The results of this survey and the focus group have proven extremely insightful, particularly given the consistency of views across respondents and participants. This is just the start of a conversation. HRNZ is keen to continue the discussions with the broader HR community and to support members in the development path needed to facilitate tomorrow’s workplaces. HRNZ is leading this discussion, preparing its members and acknowledging it’s up to all HR people to create the future for the profession. The HRNZ Virtual Summit on 25 November, entitled ‘Facing the future’ discussed themes from this research and started the process of refining this future (and present) vision for HR. This research and discussion will be instrumental in informing HRNZ’s PD courses, future Summits and webinars and magazine content. Further information can be found at





Upholding the paradox Our regular columnist Natalie Barker, Head of Transformation at Southern Cross Health Insurance, shares her thoughts on the paradoxes of leadership.


love a good paradox, which is just as well because most principles of great leadership hold contradiction at the core. I think slow, act fast. Be disciplined about being agile. Do less to deliver more. One paradox I’ve been living recently is recruiting for mindset in a diverse and inclusive organisation.

but lead the way when it comes to making our organisation a safe and nurturing place to work. In the past couple of weeks alone, I’ve taken part in lunchtime te reo Māori waiata sessions, online meditation and mindfulness seminars to support mental wellbeing, and read posts from colleagues who’ve shared their raw and painful stories about coming out and struggling with anxiety and depression. We’re not perfect, but we’re actively shaping a culture that embraces who we are and values the different perspectives we bring to our teams.

We’re not perfect, but we’re actively shaping a culture that embraces who we are and values the different perspectives we bring to our teams.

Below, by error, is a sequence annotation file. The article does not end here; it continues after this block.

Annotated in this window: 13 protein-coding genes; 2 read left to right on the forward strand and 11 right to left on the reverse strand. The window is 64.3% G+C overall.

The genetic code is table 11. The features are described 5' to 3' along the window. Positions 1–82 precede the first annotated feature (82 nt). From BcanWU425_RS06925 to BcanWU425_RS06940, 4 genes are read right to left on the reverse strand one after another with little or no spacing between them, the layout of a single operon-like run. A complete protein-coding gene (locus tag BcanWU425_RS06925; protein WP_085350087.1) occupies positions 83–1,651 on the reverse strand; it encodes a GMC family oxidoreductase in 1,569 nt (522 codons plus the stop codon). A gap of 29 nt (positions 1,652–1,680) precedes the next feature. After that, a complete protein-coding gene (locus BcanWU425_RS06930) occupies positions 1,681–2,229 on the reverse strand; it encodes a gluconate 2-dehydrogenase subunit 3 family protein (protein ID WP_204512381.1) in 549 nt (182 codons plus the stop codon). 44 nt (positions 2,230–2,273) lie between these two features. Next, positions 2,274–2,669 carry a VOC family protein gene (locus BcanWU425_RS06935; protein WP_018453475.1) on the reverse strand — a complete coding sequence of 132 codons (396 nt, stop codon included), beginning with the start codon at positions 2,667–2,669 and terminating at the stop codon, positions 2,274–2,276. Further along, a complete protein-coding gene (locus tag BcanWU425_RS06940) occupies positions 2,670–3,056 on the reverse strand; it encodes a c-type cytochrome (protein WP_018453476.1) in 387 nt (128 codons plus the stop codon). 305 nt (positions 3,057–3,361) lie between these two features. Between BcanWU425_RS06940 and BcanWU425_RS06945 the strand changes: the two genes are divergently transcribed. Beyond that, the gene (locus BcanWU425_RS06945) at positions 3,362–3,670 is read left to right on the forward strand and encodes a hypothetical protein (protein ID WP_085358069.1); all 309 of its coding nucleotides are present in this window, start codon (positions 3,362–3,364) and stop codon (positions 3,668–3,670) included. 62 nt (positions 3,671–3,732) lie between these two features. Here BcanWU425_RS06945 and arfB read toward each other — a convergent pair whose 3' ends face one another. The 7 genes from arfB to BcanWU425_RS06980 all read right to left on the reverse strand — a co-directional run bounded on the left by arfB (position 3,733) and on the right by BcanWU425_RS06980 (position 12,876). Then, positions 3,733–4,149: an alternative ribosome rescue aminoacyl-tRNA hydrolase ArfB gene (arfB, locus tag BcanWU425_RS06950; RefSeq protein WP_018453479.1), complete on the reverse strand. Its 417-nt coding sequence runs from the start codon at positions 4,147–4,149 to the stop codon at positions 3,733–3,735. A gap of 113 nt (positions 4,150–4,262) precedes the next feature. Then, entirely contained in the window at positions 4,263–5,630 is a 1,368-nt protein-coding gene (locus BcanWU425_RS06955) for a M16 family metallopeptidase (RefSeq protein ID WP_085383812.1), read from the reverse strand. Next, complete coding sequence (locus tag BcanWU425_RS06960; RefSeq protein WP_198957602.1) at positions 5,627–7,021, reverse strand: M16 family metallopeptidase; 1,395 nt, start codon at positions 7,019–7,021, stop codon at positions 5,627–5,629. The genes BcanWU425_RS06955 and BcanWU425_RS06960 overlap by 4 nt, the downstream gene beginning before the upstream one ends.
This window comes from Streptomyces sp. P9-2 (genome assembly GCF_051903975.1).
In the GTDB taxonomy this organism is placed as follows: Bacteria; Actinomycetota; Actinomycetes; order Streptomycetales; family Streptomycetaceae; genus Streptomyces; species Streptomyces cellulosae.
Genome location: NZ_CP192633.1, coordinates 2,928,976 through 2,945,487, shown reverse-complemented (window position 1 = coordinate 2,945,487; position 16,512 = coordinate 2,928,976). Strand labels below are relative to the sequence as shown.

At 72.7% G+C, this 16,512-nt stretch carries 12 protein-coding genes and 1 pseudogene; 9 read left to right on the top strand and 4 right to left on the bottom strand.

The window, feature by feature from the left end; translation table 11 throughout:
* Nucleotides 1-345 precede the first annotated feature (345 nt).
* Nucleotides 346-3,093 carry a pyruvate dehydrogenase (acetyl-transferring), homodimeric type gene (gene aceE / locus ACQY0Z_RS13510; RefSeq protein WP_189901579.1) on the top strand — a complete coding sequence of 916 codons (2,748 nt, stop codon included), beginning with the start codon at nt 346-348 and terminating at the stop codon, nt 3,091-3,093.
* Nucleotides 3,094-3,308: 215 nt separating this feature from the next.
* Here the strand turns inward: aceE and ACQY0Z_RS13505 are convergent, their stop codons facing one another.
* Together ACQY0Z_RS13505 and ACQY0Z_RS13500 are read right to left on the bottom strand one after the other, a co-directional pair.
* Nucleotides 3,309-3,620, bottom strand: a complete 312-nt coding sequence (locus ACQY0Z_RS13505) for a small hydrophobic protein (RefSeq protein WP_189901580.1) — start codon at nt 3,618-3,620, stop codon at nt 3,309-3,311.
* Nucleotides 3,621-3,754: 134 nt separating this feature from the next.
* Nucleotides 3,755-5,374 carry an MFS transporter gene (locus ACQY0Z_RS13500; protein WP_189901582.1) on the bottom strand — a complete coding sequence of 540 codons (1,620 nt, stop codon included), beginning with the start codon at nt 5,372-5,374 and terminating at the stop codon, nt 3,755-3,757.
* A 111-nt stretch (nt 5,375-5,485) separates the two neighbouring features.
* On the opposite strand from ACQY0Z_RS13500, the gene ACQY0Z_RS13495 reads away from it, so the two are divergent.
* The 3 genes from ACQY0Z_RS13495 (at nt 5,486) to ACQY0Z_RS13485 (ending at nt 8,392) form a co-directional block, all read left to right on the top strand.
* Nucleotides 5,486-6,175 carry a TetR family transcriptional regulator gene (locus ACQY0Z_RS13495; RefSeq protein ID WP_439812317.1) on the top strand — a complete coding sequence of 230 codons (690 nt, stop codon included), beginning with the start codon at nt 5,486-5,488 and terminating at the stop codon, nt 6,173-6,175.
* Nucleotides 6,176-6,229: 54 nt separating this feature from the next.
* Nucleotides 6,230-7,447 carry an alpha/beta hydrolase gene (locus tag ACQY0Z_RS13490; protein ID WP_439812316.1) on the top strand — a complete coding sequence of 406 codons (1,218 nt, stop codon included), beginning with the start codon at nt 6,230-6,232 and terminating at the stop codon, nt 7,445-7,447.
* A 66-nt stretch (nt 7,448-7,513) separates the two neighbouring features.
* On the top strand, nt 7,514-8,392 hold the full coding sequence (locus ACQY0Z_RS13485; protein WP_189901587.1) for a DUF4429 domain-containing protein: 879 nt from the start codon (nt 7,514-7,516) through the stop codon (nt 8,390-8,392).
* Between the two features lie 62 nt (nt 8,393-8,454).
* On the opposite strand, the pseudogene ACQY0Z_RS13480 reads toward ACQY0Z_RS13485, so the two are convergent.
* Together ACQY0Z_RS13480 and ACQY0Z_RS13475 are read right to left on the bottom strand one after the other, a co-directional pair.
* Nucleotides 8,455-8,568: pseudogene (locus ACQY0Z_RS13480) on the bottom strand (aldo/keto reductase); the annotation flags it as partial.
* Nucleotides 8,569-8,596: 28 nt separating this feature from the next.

It means we look for people who value difference. My employer walks the talk when it comes to diversity and inclusion. We’re Rainbow Tick accredited, and we were finalists in the 2020 Diversity Awards NZTM. We have a strong female workforce (more than half our leaders, from executives through to people leaders, are women), we provide education around gender identity and sexual diversity, mental health and unconscious bias. We have guidelines and toolkits in place to support inclusive behaviour in our day-to-day activities. We have an amazing employeeled diversity and inclusion team who not only celebrate difference 44


Our culture of care is also a culture of performance. Over the past couple of years, as we’ve developed more pace, empowerment, excellence and agility in our organisation, we’ve been working with leaders to embed high performance in our teams. Enabling organisational agility is critical for us to deliver value to our customers, and we’re very purposeful about bringing the right people through the door. Our recruitment frameworks are designed to ensure we’re selecting the mindsets and behaviour people need to be successful in an agile organisation.


But there’s the paradox. It’s critical we continue to welcome diversity and difference into our organisation, but it’s also critical we seek out people whose mindsets align with our values and culture. For us, that means recruiting people who are engaged and motivated, who challenge each other to be better. It means recruiting people who love working in a team and aren’t scared of debating conflicting views, and who then align around a course of action. It means recruiting people who are comfortable with being uncomfortable, but who don’t compromise when it comes to putting people first. That doesn’t mean we look for people who are the same. It means we look for people who value difference. As leaders, what we value influences the culture of our teams, so we need to be very deliberate in our recruitment. To do the right thing for our organisations and for our people, we need to uphold the paradox; recruit for diversity and for alignment.

Natalie Barker is Head of Transformation at Southern Cross Health Insurance. She has been leading people for 15 years and believes that leveraging people’s strengths and passions is the best way to drive engagement and get stuff done.